Jazz In Marciac Festival: Day 4
The walk to the main concert tent unearthed the usual diverse lineup of scattered small acts at various cafes (all unnamed here since I was running late): intriguing Klezmer and similar ethnic jazz by a young group featuring players often working out the roots of the compositions to scant accompaniment; an acoustic quartet doing it's part to discover complex possibilities within the simple framework of "All Blues;" a guitar-led set by older players doing something from the Django Reinhardt era; a guy sitting in a narrow street off the main drag playing a thumb piano nested in a wooden bowl (seeking a reverb effect, I guess) for pocket change.
For The Blind Boys Of Alabama, perhaps the most fitting phrase is redemption.
An impatient crowd awaited the seven-member R&B gospel group as they started 20 minutes late and, while they warmed a bit to some early numbers like "The Spirit In The Sky" and "Down By The Riverside" that were short and straightforward, it was a show that built momentum as it progressed.
Vocalist Jimmy Carter got the first above-and-beyond reaction from the crowd doing some howling, heying and hahing on the group's popular "Way Down In The Hole" and they got another roar for doing "Amazing Grace" to the cadence of "House Of The Rising Sun" (gotta love the versatility of the latter - it's also a good anchor for "O Little Town Of Bethlehem"). But the real energy came next on a lengthy and loose "Look Where You Brought Me From," with Carter wandering among the audience with the assistance of a guide, singing, scatting and shaking hands as he went. It got the crowd on their feet, clapping and trading shouted "heys." If the goal was a large-scale revival feeling, it was accomplished during those 20 minutes.
It provided enough energy to keep the crowd enthusiastic through two not-quite-as-high encores, although it's worth noting that even with them the 75-minute concert was a bit short compared to featured acts on previous nights.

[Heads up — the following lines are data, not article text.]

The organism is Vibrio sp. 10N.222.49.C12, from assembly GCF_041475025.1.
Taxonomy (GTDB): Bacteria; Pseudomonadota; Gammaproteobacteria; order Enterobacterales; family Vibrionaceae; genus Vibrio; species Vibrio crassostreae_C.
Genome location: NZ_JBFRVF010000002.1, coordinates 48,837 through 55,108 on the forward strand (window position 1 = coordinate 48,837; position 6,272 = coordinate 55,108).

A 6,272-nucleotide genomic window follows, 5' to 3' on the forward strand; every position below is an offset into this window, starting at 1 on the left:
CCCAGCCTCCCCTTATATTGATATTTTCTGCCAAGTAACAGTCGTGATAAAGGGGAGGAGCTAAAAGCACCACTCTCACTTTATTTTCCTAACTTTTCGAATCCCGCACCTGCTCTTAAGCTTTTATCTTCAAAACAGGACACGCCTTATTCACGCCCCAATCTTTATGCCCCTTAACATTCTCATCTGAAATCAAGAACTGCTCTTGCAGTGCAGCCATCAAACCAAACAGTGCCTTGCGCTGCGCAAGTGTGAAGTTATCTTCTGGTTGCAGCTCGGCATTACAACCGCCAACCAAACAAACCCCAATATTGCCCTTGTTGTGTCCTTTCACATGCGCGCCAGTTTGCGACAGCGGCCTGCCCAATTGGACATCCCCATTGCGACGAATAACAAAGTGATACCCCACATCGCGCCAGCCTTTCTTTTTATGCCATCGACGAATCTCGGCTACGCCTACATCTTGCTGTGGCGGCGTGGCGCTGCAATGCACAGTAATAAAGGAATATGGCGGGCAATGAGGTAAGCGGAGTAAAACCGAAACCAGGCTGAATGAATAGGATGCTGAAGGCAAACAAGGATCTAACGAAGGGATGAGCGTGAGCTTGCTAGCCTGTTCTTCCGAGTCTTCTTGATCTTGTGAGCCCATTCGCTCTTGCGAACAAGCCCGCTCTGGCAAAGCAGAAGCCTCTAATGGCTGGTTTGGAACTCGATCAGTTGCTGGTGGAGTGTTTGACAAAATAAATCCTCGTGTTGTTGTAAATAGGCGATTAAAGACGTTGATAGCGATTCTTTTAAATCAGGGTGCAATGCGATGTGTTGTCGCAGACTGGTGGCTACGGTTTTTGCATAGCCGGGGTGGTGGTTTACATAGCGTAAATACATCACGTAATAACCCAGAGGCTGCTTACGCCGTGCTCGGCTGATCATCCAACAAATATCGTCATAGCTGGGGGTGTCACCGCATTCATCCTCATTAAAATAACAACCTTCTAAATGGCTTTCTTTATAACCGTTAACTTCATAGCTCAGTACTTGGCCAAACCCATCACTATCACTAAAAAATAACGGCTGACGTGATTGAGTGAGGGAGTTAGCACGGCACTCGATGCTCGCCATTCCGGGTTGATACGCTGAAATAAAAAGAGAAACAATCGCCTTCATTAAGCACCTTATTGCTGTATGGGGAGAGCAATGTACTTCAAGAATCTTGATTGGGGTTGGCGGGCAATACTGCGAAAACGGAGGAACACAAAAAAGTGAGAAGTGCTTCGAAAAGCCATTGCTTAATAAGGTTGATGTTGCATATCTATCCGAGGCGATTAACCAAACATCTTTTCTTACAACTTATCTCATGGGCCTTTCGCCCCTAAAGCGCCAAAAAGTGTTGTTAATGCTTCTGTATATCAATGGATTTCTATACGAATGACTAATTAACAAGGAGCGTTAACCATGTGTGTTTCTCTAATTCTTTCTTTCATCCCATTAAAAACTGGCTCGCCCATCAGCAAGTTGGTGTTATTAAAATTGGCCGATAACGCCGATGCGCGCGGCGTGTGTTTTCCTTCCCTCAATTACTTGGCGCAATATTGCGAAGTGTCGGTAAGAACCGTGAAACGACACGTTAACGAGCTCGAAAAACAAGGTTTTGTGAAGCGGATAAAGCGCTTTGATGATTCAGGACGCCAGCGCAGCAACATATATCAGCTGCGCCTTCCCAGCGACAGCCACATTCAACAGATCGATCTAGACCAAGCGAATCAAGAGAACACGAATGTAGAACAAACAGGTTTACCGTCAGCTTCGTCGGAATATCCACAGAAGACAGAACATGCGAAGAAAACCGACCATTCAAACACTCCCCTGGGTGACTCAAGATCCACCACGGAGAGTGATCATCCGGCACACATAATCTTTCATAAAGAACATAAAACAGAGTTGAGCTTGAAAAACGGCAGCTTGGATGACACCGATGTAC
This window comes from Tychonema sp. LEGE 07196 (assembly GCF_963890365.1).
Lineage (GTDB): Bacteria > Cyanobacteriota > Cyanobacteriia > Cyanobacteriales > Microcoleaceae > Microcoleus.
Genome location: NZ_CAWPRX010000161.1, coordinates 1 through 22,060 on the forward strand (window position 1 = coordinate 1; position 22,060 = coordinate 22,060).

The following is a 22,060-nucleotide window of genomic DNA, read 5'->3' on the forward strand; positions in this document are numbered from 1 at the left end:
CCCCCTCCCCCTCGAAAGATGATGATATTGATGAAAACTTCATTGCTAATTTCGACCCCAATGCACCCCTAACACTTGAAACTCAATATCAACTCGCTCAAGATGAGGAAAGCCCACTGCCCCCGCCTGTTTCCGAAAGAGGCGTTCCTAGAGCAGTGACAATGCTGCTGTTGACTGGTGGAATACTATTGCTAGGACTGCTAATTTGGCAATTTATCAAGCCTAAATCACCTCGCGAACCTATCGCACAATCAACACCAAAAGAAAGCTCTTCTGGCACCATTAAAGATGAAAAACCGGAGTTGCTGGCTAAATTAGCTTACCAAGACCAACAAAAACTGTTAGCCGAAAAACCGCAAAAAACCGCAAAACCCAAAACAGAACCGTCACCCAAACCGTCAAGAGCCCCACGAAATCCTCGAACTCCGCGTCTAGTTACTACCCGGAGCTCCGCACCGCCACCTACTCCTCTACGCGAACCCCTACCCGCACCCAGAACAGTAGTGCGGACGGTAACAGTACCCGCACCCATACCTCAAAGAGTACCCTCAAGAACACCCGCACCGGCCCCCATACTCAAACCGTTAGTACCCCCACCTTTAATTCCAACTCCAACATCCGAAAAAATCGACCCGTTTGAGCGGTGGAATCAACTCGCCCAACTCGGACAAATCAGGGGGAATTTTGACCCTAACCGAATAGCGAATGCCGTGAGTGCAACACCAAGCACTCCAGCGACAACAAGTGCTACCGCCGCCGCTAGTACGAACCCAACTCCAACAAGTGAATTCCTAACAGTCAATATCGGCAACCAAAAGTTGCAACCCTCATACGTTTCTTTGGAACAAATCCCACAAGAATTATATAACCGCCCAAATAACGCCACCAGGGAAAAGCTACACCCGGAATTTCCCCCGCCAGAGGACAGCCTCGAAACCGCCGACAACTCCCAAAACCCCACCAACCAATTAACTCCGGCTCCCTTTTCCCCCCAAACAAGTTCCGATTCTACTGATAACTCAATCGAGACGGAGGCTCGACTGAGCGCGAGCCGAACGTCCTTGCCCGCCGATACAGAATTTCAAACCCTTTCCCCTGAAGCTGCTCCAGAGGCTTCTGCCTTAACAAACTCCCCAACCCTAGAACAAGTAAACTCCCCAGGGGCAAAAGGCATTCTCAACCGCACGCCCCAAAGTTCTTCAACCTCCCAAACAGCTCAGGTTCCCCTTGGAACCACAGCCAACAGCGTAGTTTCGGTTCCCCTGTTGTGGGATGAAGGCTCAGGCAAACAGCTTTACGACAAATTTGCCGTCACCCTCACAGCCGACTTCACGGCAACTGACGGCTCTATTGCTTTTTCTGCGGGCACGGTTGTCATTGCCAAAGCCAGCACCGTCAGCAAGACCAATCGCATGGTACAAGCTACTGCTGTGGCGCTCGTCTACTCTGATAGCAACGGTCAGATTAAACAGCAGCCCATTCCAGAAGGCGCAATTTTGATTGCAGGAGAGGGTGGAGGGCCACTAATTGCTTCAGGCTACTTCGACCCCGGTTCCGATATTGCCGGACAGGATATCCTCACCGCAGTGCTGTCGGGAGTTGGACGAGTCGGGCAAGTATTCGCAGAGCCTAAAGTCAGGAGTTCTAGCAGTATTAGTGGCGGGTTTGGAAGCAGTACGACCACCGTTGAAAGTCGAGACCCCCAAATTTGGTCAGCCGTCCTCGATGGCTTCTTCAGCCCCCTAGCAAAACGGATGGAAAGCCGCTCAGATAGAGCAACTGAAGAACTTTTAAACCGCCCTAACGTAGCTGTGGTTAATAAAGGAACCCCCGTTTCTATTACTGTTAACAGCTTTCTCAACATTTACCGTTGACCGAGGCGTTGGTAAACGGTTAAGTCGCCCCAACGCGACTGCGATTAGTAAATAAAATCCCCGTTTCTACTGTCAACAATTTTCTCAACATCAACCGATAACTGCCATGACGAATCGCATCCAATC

Similarly, the night's second featured concert by the Taj Mahal Trio occupied "mixed positive" territory.
A need to make deadline for articles related to earlier stuff forced me to "subcontract" assessment to a couple of pros taking part in a Brickhouse Productions tour. Law Hamilton, a Rockport, Mass., photographer whose pictures of the featured concerts are seen here, offered the more positive assessment, calling the guitarist and pianist "flirtatious," and the mix of old and new material generally an audience hit.
"The benches were moving, everybody was just leaning back and getting into the blues," she said. "I think his band with three pieces was much richer than I expected it. No grand things like going into the crowd, but still he was charismatic."
Eric Jackson, a radio producer and announcer for WGBH radio in Boston, said "he did an exciting show, but I've seen him more exciting." In Marciac, Mahal didn't quite bring the spark and fire of his best work.
"That was the only group that didn't get a rousing ovation," Jackson said. "He seemed like he was looking at his watch. I didn't catch it, but somebody else said he did."
Both Hamilton and Jackson said the 11 p.m. concert was shorter than expected.
"We were out of there earlier than any other night," Jackson said. "We were in the bus by 12:30 p.m. and most nights we weren't in there until quarter after one."
But if day four fell a bit short on quality and quantity, the chance to head home early and catch up on rest before a packed weekend slate probably was at least timely for many. Like most extended works of jazz, breathing space between highlights is frequently essential for appreciating them.
Coming up on day five: The students of Marciac's notorious jazz education program take the stage.